We describe computational tools that have been developed to simulate dynamical mass transfer in semidetached, polytropic binaries that are initially executing synchronous rotation upon circular orbits. Initial equilibrium models are generated with a self-consistent field algorithm; models are then evolved in time with a parallel, explicit, Eulerian hydrodynamics code with no assumptions made about the symmetry of the system. Poisson's equation is solved along with the equations of ideal fluid mechanics to allow us to treat the nonlinear tidal distortion of the components in a fully self-consistent manner. We present results from several standard numerical experiments that have been conducted to assess the general viability and validity of our tools, and from benchmark simulations that follow the evolution of two detached systems through five full orbits (up to approximately 90 stellar dynamical times). These benchmark runs allow us to gauge the level of quantitative accuracy with which simulations of semi-detached systems can be performed using presently available computing resources. We find that we should be able to resolve mass transfer at levels M/M > few × 10-5 per orbit through approximately 20 orbits with each orbit taking about 30 hours of computing time on parallel computing platforms.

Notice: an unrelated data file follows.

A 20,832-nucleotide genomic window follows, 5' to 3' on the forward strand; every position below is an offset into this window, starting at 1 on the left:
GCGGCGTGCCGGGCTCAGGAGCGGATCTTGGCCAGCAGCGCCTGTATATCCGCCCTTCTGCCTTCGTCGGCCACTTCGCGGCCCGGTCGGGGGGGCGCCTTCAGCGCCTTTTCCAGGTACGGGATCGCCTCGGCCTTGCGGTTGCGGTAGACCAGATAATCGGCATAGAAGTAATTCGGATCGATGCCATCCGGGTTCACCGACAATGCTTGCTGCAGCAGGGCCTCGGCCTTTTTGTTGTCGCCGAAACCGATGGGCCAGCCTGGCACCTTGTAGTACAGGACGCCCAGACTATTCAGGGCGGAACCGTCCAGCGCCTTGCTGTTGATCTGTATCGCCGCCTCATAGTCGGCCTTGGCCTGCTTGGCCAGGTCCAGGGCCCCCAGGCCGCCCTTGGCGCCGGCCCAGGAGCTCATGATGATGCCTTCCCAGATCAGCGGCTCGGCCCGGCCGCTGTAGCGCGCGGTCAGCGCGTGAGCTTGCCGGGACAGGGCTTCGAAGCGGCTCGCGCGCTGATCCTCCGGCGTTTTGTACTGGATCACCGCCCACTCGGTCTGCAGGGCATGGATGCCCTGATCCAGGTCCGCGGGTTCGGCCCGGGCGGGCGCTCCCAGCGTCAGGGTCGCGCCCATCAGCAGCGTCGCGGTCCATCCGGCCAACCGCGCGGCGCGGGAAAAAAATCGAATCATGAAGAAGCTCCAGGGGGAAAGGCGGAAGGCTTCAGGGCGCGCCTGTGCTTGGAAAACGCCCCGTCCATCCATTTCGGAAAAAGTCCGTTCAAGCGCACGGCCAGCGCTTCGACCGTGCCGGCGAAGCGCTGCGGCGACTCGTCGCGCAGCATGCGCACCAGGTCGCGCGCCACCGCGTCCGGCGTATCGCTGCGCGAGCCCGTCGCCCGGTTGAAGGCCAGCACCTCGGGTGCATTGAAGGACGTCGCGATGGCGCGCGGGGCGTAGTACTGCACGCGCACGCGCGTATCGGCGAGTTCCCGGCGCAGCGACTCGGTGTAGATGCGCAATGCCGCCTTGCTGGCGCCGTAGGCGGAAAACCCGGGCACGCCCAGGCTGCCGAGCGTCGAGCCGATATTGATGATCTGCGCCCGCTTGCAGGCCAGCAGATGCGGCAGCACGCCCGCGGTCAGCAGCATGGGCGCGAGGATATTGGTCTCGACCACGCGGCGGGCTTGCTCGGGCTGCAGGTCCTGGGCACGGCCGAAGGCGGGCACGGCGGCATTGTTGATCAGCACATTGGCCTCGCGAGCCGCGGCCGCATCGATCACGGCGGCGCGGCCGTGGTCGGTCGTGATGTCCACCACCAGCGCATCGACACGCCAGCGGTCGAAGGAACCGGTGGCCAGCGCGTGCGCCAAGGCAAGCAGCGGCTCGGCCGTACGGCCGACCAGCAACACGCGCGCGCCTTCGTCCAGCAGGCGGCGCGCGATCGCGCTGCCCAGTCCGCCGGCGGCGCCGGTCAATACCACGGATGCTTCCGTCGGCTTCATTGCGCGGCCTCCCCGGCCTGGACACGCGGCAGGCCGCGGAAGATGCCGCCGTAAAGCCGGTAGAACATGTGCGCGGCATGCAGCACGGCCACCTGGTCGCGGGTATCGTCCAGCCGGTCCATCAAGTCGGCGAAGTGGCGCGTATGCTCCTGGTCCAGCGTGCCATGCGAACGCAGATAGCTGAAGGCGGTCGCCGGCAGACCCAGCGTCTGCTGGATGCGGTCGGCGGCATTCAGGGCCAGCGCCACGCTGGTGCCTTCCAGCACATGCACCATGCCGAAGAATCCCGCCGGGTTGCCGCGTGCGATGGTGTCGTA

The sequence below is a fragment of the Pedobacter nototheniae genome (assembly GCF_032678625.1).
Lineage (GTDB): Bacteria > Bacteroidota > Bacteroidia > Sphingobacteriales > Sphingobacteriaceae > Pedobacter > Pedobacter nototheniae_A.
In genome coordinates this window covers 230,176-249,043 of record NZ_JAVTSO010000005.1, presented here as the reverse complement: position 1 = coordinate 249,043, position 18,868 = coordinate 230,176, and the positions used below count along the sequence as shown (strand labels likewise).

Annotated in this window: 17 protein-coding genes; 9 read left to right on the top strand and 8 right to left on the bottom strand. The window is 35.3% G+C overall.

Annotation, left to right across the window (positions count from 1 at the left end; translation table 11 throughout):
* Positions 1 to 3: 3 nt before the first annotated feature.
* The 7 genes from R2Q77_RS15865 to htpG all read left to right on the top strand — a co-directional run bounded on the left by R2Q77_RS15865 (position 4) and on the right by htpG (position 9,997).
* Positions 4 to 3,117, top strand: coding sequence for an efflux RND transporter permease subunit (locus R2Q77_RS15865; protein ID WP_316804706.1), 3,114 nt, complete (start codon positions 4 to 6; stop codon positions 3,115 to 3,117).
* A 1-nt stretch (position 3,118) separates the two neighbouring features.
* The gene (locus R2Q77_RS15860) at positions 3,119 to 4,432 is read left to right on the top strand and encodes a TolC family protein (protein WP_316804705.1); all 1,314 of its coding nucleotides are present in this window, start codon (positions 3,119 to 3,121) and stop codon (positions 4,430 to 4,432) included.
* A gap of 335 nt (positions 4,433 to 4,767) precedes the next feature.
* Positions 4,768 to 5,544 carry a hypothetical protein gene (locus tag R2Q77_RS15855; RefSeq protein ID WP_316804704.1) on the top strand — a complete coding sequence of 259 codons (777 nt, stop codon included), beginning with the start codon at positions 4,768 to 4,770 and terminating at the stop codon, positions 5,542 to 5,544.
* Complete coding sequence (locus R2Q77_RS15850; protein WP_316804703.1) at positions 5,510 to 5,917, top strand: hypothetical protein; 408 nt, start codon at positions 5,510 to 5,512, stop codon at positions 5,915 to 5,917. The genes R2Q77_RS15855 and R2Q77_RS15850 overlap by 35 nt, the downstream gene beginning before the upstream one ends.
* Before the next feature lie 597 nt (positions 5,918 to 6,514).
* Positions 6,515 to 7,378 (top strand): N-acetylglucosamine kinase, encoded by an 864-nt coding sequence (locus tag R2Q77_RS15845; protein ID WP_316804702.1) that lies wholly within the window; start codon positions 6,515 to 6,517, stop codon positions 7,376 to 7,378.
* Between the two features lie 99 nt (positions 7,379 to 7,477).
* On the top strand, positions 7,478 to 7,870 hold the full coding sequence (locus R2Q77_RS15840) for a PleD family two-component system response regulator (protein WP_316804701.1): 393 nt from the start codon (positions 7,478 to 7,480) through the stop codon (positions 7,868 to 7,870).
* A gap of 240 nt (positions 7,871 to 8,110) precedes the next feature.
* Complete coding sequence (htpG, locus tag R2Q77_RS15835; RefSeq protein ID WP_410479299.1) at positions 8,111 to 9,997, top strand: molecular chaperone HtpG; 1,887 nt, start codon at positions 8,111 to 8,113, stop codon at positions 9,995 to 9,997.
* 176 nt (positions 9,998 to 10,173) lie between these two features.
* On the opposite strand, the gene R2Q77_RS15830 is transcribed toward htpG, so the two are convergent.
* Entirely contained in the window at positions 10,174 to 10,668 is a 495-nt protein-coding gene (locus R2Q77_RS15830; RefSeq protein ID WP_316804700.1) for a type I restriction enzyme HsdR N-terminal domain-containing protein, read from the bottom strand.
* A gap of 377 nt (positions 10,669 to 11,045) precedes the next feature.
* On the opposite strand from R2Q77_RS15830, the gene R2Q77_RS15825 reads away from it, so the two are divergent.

Publication Source (Journal or Book title)
Astrophysical Journal, Supplement Series
Motl, P., Tohline, J., & Frank, J. (2002). Numerical methods for the simulation of dynamical mass transfer in binaries. Astrophysical Journal, Supplement Series, 138 (1), 121-148. https://doi.org/10.1086/324159